Courtesy of Albert H   CC B Y-SA 3.0 license.


The Corn flower belongs to the order of plants known as the Asterales and the family Asteraceae within that order. It has been allocated the genus name of Centaurea and the specific name of cyanus.

It is a plant that once grew abundantly in corn fields which they embellished with their brilliant flowers,which appear in July and August. The name of Centaurea is said to have derived from the Centaur Chiron,who, with some plants of the genus, was fabled to have cured himself of a wound made by Hercules. It is called cyanus from its blue colour {azure} from the Greek Kuaveos.

Several varieties are cultivated in gardens,with white and purple flowers, but they must all yield to the beauty to the denizens of the fields. The flowers are edible and they are also used as a food colouring. Apart from it being a favoured garden species, this species has a long history of use in herbal medicine. Here we look at this beautiful flower and its past history along with notes from past herbalists and other eminent writers. As always we commence with a description of the subject under review.

Illustration of the basic components of the corn flower.

Billider of Norden's Flora

Description of the cornflower

The root of the Corn flower is annual,rather woody and fibrous. The stems are slender,branched ,striated,covered by a loose cottony down,and attain the height of two feet or more.The leaves are alternate,long and straight,of a light green colour,somewhat cottony,especially so beneath. The lower ones are generally toothed towards the base,the upper ones are linear and entire.

The flowers are terminal,capitate,tubular and five toothed,the receptacle bristly. beneath the flower heads there are scales of a greenish colour,their margins purple. The ray florets which make up the flower head are large and azure coloured,funnel shaped,while those of the disk are small and of a purplish colour.

General and historical notes.

The Corn flower, the Bluet of the French and the Korne-blume of the Germans,is of so brilliant a hue,that we often use to see its beautiful tints contrasting so well with the rich brown ears of the corn during the months of July and August.

In some parts of Europe it is still a common enough sight. Sadly here in the UK and other countries they have all but disappeared with the use of weed killers and the ploughing up of the stubble fields before the winter has properly begun. It was also a familiar sight to anyone accustomed to ramble among the fields and the lanes of our land.

Some believe the specific name of cyanus derives, as previously stated, from a Greek word meaning blue {azure}others claim it derives from poetic fables which tell of the youth Cyanus,who spent hours in the corn fields,weaving the blossoms into garlands and admired them above all others.

Many a country child even as recent as fifty years ago may have been encountered sitting by the waves of corn, binding the flowers into their nosegay.German ladies often placed them in their hair,and they bestowed upon it many pet names.

Although the gardener utilized its beauty in his flowerbeds, it could never look as enchanting as when growing in the wider countryside growing among the golden ears with the poppy and scabious as companions. It has been allocated some quaint country names over the centuries such as 'Blewblaue' and 'Blue blewbottle', the name of Corn Bluebottle, is still associated with the plant today

.Gerarde, Herbalist,1500's, refers to it as the Hurtsickle.Though the brilliancy of its flowers make it an attractive plant to the lover of natural beauty,the farmer regarded the plant as a pernacious weed to be carefully eradicated on sight. The reapers of former times bore it no good will for its tough stems blunt their sickles hence Gerarde's 'hurtsickle'. On this subject this poet wrote the following scathing lines--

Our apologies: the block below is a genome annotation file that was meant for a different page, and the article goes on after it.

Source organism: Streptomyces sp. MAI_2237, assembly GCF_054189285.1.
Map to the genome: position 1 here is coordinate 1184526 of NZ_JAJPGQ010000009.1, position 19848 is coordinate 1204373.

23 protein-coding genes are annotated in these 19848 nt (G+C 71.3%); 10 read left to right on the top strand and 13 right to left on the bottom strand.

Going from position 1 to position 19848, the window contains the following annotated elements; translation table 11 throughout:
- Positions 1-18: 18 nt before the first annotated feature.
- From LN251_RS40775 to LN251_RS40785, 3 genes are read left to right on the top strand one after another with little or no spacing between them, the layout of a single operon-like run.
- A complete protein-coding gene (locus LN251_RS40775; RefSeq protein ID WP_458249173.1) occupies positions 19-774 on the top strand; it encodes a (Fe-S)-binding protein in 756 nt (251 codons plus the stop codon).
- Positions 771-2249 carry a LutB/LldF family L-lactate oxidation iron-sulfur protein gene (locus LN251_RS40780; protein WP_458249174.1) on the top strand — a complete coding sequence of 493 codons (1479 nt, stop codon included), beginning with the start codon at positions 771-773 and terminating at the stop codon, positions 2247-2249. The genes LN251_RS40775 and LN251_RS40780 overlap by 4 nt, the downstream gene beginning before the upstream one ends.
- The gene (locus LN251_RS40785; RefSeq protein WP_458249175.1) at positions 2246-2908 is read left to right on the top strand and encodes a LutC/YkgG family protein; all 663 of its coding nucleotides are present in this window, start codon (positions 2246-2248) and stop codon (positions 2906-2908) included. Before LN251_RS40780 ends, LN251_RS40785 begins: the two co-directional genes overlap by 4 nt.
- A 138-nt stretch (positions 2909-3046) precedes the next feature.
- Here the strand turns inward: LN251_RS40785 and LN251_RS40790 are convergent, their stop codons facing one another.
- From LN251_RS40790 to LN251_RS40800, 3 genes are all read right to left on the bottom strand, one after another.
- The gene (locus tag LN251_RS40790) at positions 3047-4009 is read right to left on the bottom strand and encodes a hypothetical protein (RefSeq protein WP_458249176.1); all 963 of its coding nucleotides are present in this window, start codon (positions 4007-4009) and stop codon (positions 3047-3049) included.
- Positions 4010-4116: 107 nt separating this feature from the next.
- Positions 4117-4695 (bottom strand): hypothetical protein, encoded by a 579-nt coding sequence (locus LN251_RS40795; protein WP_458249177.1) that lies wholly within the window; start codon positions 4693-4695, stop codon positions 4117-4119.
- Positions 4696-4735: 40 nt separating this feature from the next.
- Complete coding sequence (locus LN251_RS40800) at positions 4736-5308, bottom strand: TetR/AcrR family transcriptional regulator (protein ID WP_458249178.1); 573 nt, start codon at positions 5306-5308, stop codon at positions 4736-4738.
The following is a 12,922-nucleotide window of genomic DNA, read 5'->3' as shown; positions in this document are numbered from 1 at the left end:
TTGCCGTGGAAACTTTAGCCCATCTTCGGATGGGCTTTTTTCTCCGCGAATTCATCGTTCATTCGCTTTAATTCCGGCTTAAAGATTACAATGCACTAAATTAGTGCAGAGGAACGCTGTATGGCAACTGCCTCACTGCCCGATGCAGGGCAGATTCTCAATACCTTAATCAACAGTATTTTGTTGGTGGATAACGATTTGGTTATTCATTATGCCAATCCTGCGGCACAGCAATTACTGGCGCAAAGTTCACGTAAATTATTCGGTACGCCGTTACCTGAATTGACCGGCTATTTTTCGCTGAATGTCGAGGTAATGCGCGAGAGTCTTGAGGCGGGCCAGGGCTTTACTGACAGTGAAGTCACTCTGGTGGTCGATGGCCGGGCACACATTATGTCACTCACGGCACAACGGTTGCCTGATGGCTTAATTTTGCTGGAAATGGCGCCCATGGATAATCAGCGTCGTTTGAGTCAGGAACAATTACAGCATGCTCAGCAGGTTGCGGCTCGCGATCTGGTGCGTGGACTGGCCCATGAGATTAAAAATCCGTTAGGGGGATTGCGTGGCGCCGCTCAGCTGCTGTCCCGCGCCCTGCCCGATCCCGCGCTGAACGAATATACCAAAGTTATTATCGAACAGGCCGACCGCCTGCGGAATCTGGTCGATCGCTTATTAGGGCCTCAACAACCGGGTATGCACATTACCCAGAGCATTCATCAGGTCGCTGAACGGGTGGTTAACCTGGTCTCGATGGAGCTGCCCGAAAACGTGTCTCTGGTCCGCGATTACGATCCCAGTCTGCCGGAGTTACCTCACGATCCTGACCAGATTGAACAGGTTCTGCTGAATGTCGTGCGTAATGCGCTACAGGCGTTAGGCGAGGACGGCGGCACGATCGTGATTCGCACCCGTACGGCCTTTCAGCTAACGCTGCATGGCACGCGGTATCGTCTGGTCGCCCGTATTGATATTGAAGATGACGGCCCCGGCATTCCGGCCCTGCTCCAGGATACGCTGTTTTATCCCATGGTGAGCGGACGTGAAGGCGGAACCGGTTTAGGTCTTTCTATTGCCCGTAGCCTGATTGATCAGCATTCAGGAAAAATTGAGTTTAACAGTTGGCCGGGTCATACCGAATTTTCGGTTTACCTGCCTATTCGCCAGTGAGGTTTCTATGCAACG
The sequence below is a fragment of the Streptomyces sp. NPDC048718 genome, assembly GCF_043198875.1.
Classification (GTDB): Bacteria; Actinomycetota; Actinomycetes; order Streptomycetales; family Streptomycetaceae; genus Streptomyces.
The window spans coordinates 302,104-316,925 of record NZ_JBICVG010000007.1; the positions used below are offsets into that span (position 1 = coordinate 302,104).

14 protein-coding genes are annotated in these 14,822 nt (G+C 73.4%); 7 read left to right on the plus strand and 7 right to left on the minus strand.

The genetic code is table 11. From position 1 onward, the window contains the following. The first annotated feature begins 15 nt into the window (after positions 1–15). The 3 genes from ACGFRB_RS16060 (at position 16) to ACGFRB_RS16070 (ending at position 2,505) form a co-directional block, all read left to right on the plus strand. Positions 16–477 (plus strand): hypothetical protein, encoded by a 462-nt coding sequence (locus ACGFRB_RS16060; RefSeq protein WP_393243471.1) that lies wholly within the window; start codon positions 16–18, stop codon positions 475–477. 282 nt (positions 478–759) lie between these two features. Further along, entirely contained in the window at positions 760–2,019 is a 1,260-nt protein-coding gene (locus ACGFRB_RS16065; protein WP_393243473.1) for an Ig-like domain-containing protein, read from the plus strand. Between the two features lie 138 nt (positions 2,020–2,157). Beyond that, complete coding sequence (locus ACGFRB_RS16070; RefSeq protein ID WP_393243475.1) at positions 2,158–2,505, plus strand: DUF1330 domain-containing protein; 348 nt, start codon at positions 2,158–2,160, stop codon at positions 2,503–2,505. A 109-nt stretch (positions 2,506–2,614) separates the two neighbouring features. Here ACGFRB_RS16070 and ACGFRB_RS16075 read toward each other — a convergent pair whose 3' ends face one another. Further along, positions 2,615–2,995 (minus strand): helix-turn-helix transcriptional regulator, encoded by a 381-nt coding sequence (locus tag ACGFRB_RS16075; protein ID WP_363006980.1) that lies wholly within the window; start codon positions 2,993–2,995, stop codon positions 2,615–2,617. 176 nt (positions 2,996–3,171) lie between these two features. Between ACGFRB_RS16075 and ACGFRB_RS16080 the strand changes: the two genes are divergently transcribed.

" Blue bottle,thee my numbers fain would raise,

And thy complexion challenges my praise,

They countenance,like summer skies is fair;

But,ah, how different thy vile manners are.

Ceres for this excludes thee from my song,

And swains,to gods and me a sacred throng.

A treach'rous guest,destruction thou dost bring

To th' inhospitable field where thou dost spring.

Thou blunt'st the very reapers sickle, and so

In life and death becom'st the farmer's foe"

Farmers in days gone by were accused of neglect if weeds such as the cornflower was gazed upon by his neighbours. Holditch, and old writer, in his 'Essay on Weeds', includes this plant in his denunciation of the poppy,mayweed and the corn marigold and says " The above class,with their gaudy colours,proclaim bad farming to the Landlord, the tenant and the passenger,and announce the neglect of using clean seed-corn, judicious fallowing, and horse-hoe husbandry"

In Scotland it was referred to as the Blue-bonnet and in Kent {southern England} it was commonly known as Blue-cap.

" From the first time the spring's young thrills are born,

And golden catkins deck the sallow tree,

Till summer's blue-caps blossom mid the corn

And Autumn's ragwort yellows o'er the lea,

I roamed the fields about, a happy child,

And bound my posies up with rushy ties,

And laugh'd and mutter'd o'er my visions wild,

Bred in the brain of pleasure's ectasies"

 Professor Rennie, remarked of this flower when writing of the power of smell in insects," We have observed that butterflies, though far from being voracious feeders,will often dart down from a considerable height upon a flower beneath their track.This struck us more particularly in a narrow garden at Harve-de-Grace,enclosed with stone fifteen feet high; for the butterfly passing over it omitted to descend for the purpose of visiting the flowers of Alpine bluebottle,Centaurea montana and Centaurea cyanus,who's smell,however,to our organs was far from being powerful enough to be perceived at the distance of one foot, much less fifteen or twenty feet as it must have been by the butterflies, for we often saw the painted lady alight there."